Sunday, February 14, 2016

Trucks and Traffic

Every time we make the trip from our home in Washington State to our home in Georgia, we swear that we are going to "take it easy" and do a leisurely 3,000+ mile trip (is that even possible?)  Then we set out to do a quicker trip than the last grueling trip.  So we woke up early (like 2 a.m. early) for our latest trip South.  So when we came into Los Angeles around 8 p.m., we realized we could get through LA when there wasn't much traffic.  It was basically us and the trucks as we headed over the Grapevine into LA. We were happy the next day we had made the effort to bypass traffic, but it was a tough day!  Here are some comments on sharing the road with trucks:

  1. It seems like there are more trucks on the road.  Like LOTS more.  But I count everything (a sign of mental illness I hear) and I've been counting trucks per mile for years.  I start at a mile marker counting how many trucks are coming toward us between that marker and the next one. After 10 or 15 miles, I can extrapolate an average of trucks on the road (a very unscientific poll). In past years, on the open road in Texas on I-10 or I-20, 10 was about average.  This year's count was around 6 or 7.  However, in the cities, there are definitely more trucks at all times of the day (and night).
  2. When it's raining, the weather is a LOT worse when you pass a truck. Ditto for snow!  There is usually more water coming up off the road than that coming down from the sky and the cloud of water or snow can blind you!
  3. Snobbishness is a human trait, so I began to wonder if among truck drivers they evaluate each other based on condition of the truck, load they're carrying, etc.  For instance, a three trailer truck should get more points than one simple enclosed trailer.
    And a load of 5,000+ pitiful chickens stacked 20' high by 20' wide by 50' long in cages where they have about one cubic foot of space each or a load of smelly bleating sheep has to rate lower than a load of shiny new tractors - or a load of new cars.  Speaking of car haulers - where on earth are all those cars going?  We see about one a mile going in both directions.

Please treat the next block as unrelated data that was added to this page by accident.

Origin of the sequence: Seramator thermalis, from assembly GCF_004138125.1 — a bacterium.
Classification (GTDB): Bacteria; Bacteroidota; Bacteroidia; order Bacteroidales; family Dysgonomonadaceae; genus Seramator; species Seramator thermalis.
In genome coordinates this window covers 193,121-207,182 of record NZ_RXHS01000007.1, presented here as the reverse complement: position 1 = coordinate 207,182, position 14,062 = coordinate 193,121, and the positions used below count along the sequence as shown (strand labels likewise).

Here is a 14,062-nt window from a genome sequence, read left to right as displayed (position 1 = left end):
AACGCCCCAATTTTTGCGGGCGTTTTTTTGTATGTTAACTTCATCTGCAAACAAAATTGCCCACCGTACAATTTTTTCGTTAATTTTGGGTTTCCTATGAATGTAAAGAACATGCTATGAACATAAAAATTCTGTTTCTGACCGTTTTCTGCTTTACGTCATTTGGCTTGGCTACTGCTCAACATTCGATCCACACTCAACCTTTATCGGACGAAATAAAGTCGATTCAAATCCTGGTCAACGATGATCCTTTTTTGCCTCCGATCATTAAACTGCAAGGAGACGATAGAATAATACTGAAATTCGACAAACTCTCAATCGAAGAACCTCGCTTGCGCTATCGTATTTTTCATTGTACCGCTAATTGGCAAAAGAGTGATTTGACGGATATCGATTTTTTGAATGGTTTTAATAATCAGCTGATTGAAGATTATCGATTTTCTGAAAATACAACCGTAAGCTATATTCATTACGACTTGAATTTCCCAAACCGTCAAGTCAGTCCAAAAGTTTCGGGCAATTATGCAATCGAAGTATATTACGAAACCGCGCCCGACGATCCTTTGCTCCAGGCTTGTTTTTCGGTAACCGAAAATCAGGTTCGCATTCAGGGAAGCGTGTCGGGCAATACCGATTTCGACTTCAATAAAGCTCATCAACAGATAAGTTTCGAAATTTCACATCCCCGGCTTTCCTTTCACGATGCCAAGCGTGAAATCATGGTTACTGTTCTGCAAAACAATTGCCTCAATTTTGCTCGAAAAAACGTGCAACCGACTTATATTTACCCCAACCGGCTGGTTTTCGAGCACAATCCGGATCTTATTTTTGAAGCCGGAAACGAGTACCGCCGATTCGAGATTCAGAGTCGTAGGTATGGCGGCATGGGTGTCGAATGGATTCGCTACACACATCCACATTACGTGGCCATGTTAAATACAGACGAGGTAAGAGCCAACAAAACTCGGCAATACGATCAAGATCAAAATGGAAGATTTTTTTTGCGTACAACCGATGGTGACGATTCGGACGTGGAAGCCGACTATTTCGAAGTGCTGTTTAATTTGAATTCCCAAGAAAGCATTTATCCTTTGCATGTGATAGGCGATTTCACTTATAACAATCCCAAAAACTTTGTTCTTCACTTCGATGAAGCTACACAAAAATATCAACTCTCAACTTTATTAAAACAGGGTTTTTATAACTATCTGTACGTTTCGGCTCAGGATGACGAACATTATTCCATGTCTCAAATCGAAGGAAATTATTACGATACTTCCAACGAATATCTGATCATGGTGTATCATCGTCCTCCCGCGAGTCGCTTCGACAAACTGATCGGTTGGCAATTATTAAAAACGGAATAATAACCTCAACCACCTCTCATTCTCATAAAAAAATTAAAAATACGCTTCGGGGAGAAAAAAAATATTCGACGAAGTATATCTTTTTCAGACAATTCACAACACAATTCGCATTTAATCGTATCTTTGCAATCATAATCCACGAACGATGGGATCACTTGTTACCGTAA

4.  I suppose speed capability is high on the status scale for trucks - nothing like being trapped behind a truck in the left lane gradually passing a truck that is going about a mile an hour slower.
  5. And a colorful sleeper cab personalized with information about the driver has to count for something.
So after jockeying with trucks all the way down I-5 until we were about rummy from 15 hours of driving, we come to a decision where the GPS directs us to take the truck route and we mindlessly obeyed.  What were we thinking?  An opportunity to drive without trucks for a while, and here we were at 9 p.m. already dead dog tired and hanging out with all the trucks on a truck route. 

And motorcycle riders - yikes!  Trapped in 8 lanes of bumper to bumper traffic on I-10 around Pasedena during rush hour on Friday night, with cars darting into lane changes at every opportunity, suddenly a loud noise on our right alerted us to a motorcycle coming up in the median between lanes.  Not just one - many!  There isn't enough money on earth to get us on our bike in LA traffic anyway, but going between cars is just plain foolhardy!  We fully expected to have traffic come to a complete halt while they scraped one or more of them off the road.  Fortunately for the commute that Friday night, they all made it safely.
 
So trucks and motorcycles make interstate driving interesting, but without the interstates, we probably wouldn't even consider making that long trip twice a year.  More trip notes and pictures to follow.